His behaviour is breaking us. We keep getting back on the horse and trying harder and aiming higher with him but then end up like today. I had written three paragraphs here about what he did last night, the lead up etc (ie: he has recently scalded me with hot coffee in a rage over my not purchasing him shoes that didn't fit him). Last night after a full hour of bringing the house down with his rage, he ran downstairs and took a 5 litre bottle of water and poured it all over the floors. I did not react well. We had to use an entire basket of towels to stop the water from destroying our wood floors. The source of his meltown, slightly later bedtime I guess? Because nothing about the day was stressful, he lives a good life of fresh air, fun, baking during the evening, had a nice dinner, watched a christmas movie, story at bedtime etc. Where it comes from? I don't know. it's like a sudden darkness, I feel my chest tightening when I hear the first signs, a slammed door, a book thrown. I cried for two hours after last nights episode because I gave him a real shock with my reaction. In the past I've shouted at him and been rough with him trying to restrain him and regretted it and felt like shit but also feeling like what the hell else can I do? How else do I stop him hurting himself or others. I occasionally smacked him too but I fundamentally don't agree with that and it was when I was pushed so far so we have since worked hard at taking over from each other etc to avoid that ever happening again. Doesn't make it right but I have had to try and be compassionate with my own mistakes because it gets me no where.... But last night was so awful, after what he did with the water I took him out of the room and he smacked me across the face hard, I started proper bawling then and shouting at him. I carried him up the stairs he was kicking and screaming and I threw him on to his bed and then held him down, not gently, to try and stop him from physically assaulting me again. he was spitting at me and trying to break free. I am pregnant and hormonal and DH was trying to stop the water downstairs, and I had to keep holding him down but then he started to almost hyperventilate he was so upset. I feel so bad. He was shaking and gasping then and I just realised how far up the creek we are, we don't know what we are doing... I wanted to get into the car and just drive as far away as possible. When he calmed down he put a note under my door that I scared him and he is sad.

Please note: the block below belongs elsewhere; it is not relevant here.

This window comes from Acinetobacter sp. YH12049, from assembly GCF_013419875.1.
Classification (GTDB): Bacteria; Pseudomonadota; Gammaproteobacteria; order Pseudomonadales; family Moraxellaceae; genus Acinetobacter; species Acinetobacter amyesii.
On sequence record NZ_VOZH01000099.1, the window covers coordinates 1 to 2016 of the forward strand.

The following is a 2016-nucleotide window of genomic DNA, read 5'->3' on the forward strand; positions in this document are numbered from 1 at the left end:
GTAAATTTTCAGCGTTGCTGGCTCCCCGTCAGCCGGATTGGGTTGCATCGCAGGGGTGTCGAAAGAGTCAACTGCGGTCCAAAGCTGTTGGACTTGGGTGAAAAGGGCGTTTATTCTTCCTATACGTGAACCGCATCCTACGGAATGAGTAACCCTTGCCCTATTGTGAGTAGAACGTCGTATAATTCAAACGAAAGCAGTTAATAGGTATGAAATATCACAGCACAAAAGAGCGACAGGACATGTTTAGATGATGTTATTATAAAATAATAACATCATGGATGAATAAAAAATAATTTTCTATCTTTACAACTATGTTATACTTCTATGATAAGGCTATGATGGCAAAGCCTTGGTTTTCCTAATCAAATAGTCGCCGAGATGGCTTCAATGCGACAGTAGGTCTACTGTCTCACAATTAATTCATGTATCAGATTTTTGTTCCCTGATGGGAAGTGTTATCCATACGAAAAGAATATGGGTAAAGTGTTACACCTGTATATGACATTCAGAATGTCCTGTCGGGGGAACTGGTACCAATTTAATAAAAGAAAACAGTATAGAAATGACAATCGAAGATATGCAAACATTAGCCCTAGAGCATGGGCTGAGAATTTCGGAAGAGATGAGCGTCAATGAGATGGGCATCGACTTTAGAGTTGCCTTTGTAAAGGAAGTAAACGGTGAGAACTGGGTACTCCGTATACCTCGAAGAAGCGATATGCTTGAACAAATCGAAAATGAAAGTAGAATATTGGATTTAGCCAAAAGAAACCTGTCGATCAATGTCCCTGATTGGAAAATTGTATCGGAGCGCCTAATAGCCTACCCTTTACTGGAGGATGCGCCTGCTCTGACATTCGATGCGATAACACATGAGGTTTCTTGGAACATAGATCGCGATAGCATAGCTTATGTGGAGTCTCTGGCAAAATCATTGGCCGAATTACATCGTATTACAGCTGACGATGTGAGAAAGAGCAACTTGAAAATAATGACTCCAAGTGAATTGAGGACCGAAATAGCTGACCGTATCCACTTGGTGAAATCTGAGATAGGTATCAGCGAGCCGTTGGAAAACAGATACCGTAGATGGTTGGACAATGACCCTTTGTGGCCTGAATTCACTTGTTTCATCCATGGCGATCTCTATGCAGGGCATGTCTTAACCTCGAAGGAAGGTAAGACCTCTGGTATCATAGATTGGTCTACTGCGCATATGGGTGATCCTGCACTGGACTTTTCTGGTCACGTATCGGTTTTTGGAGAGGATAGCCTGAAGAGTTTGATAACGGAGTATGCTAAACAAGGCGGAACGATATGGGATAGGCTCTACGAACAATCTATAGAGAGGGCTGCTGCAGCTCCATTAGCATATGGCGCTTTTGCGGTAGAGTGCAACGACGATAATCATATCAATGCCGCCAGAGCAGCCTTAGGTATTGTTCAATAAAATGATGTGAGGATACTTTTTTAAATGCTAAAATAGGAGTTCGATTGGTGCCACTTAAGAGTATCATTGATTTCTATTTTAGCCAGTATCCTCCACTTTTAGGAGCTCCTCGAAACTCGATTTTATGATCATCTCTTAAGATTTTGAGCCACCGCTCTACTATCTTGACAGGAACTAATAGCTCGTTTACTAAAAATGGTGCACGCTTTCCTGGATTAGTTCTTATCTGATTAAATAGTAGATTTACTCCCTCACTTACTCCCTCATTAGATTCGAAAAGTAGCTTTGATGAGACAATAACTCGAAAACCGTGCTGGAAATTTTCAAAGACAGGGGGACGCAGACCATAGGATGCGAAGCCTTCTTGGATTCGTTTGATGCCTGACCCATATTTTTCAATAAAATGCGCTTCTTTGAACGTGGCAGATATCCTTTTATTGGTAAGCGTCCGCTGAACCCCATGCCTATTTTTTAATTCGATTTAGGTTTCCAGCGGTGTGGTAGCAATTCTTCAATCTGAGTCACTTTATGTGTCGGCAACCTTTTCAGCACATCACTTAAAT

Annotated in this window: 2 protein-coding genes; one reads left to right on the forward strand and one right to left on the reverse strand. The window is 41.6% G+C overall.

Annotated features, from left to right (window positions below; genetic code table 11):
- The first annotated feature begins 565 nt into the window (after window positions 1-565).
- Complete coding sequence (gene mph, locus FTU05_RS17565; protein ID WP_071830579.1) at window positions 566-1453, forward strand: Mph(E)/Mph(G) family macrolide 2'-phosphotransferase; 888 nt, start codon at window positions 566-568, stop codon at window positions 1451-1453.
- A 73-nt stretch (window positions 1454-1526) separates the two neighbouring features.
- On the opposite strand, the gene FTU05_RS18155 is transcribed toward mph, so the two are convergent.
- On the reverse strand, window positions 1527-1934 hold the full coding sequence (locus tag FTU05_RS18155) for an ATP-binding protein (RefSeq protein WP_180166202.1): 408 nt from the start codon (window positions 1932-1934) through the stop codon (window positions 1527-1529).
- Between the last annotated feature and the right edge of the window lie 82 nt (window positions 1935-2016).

I'm ashamed. I am worn down. I also wouldn't so much as hurt a hair on my other children's heads, yet I do this with my DS. i am not rising to the challenge of his special needs. I don't understand ADHD. I have to wait weeks to meet someone who can help me. I feel like a failure. I feel he has rejected me since he was two. I am sick of struggling. I am sick of perfectly nice days being ruined by drama and roaring and everyone bawling crying going to sleep. Yet on so many other levels, he is the most loving and sensitive child. I feel lost lost lost lost.